On a more serious note, a battery from almost any device can be used to assist in starting a fire.

  22. While handy and workable, many folks talk of Vaseline soaked cotton balls for their fire starting kits, they can be greasy, leaving you to clean your hands after handling and before continuing the task. I personally melt down the wax from used up candles and soak cotton balls in it, let them solidify individually before placing 10-12 in an empty prescription bottle. They light very easily, burn cleanly for approximately 3-4 minutes, long enough to catch fire to small twigs for tinder.

    1. @ Dennis

      I agree with the Cotton Balls, the trick is to only use a very little Vaseline on each Cotton Ball, If ya make it to gooey it’s also a lot harder the get the “spark” to ignite the cotton. If the Cotton is greasy the fibers of cotton won’t ignite very well.

      I Nuke a very small amount of Vaseline till melted (in a glass bowl), than put several Cotton Balls in and work them well to distribute it evenly, ya may need to reheat them a little to get the Vaseline even, after they cool you should be able to pull them apart and cotton fibers will pop out some, then pack them in a small container and toss em in the GHB.

      NRP

    2. @all; along with the vaseline on the cotton balls, dont forget that having another product in your GHB or BOB that has multiple uses: Hand sanitizer that has a high concentration of alcohol. Works great on cotton balls and doesn’t have the “ick” factor of cleaning it off your hands like plain vaseline. Just scrub your hands together and wave them in the breeze! Not that vaseline should be scraped off, as it will aid in protecting your skin as it is uncomfortable having dry/cracked hands in the cold/wet that comes with being outside in the winter. JMHO. Loclyokel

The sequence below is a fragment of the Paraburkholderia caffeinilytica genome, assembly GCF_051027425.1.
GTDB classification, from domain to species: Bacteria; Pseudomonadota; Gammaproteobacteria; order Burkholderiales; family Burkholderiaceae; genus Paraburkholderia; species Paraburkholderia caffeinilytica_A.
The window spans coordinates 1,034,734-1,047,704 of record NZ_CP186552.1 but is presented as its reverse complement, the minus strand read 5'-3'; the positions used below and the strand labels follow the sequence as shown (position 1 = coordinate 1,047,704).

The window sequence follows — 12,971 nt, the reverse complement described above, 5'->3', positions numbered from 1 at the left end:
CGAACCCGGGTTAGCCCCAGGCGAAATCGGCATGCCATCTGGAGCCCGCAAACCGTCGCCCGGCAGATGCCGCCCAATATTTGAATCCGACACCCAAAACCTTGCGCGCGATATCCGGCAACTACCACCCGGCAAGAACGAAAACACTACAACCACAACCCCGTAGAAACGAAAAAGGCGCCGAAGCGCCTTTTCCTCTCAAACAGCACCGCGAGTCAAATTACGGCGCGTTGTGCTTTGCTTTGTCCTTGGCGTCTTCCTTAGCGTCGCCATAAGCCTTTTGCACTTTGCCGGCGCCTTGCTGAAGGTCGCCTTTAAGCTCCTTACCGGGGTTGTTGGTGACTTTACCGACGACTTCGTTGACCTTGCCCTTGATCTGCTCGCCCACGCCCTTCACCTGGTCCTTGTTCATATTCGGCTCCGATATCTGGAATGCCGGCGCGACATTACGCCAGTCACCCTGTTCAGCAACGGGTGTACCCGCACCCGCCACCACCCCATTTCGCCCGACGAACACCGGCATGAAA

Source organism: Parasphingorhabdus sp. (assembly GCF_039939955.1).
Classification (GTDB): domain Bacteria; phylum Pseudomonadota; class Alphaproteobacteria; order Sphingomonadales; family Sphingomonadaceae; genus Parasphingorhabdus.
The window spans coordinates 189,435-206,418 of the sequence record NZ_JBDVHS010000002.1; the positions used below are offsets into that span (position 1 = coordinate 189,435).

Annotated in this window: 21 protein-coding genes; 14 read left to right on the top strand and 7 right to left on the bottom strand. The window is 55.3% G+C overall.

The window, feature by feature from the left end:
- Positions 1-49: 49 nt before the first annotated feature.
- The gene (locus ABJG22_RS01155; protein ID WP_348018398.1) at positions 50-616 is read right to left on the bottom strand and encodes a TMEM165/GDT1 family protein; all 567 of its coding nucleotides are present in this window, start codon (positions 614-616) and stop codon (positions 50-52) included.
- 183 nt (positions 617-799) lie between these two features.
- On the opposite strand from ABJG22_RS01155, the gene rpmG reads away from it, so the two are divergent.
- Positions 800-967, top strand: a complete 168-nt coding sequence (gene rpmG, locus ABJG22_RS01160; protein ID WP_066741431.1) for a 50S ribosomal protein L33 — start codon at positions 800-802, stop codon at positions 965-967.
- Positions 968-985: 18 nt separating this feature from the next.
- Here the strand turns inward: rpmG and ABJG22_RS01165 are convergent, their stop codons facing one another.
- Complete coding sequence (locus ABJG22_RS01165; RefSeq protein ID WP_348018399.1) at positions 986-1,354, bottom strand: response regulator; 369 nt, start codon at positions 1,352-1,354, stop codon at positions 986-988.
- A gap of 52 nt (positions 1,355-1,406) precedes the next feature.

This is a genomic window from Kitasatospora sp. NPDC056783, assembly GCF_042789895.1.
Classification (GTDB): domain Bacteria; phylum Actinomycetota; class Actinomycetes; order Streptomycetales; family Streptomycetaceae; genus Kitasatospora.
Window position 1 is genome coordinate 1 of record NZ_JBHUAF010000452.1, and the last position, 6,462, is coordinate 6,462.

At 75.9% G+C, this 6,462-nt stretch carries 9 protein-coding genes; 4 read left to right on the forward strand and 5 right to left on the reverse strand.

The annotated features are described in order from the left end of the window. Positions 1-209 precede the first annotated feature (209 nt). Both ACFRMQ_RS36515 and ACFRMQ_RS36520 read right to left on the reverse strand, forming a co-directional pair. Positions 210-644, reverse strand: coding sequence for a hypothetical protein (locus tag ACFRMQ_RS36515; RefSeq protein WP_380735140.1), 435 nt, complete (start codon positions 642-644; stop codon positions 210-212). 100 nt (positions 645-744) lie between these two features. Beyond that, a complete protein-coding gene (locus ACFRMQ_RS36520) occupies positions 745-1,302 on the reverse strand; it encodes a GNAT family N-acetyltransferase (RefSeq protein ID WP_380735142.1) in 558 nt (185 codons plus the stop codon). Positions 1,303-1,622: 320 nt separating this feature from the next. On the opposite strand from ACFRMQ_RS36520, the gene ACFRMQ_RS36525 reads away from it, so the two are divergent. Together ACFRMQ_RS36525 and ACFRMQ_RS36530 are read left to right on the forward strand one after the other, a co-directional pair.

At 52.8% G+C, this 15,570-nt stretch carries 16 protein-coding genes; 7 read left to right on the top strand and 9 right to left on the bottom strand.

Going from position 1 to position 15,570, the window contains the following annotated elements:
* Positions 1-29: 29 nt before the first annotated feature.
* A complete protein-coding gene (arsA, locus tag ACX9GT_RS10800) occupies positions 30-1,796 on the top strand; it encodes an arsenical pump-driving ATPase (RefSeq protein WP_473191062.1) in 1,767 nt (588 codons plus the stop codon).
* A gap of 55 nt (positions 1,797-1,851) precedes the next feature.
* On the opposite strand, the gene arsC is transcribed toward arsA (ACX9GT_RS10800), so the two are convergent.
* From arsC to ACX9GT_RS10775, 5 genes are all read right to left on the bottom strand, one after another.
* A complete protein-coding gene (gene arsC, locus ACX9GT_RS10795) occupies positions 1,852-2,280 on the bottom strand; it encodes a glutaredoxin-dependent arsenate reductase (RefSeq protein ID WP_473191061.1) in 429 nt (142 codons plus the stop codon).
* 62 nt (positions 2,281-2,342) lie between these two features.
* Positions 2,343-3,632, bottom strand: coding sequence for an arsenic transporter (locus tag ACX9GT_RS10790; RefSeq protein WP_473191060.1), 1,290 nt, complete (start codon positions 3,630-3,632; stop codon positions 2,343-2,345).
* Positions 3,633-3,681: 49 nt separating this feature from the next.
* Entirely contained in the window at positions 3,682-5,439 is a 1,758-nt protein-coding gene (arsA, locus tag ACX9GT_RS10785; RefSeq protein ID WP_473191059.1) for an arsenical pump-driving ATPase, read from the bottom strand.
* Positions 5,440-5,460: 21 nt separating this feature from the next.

23. Great article, and food for thought! I stopped carrying a lighter on my person when I quit smoking, so I may need to rethink that omission(the lighter not the smokes). I do carry a knife and have glasses, so I might could get a fire going on a sunny day. So many scenarios I had not considered.

  24. NRP. Used to fly in the Alaska bush, always kept highway flares in my crash bag, cut them down to about 2″ and sealed them in seal-a-meal with 2 little birthday candles and a kids crayon to write with or burn, had ten of those packets felt that was enough for ten days to walk out to some place if I had to.

  25. There have been times when I carried a few miniature bottles of Yukon Jack when out camping. You know you’re cold when you use good liquor for firestarter.

    1. @ Walker

      Yukon Jack is 100proof here in the US, only 80 elsewhere, So everyone needs to remember that any Alcohol that’s not at least 100proof or 50% will not burn…

      NRP

  26. In 1976 I had to attend Arctic Survival School at Eilson Air Force Base in Alaska one of the requirements was to be able to make a fire in 30 seconds with only flint & steel at 20 below zero F.

    We were instructed to take a piece of birch tree bark and the sharp blade of our knife and scrape the outside bark into a powder. When a spark hits it, it flairs like gunpowder and you add small pieces of bark and then place in your pile of kindling.

    When I flew up here I also had several 5 minute highway flares plus a large heavy plastic bag to put aviation fuel in and then place it into a spruce tree. When you hear or see rescue aircraft light the flare and poke a hole into the bag of aviation fuel and get out of the way. The resulting flare would be seen for miles. You must realize this was Arctic Survival Training in snow and cold and designed to keep you alive until rescue showed up.

  27. We’re cheaters always taking the easy way out. We keep bic lighters, cotton balls and a plastic visine eye drop bottle full of ultra pure paraffin lamp oil inside a zip lock bag in a small pouch on our load bearing vests. We use lamp oil in deer camp as well for fires and hurricane lamps.

    We have a ton of this stuff in storage for our oil lamps. A few of these lamps will also knock the chill off of a small room or heat up a tent when the chimneys get hot.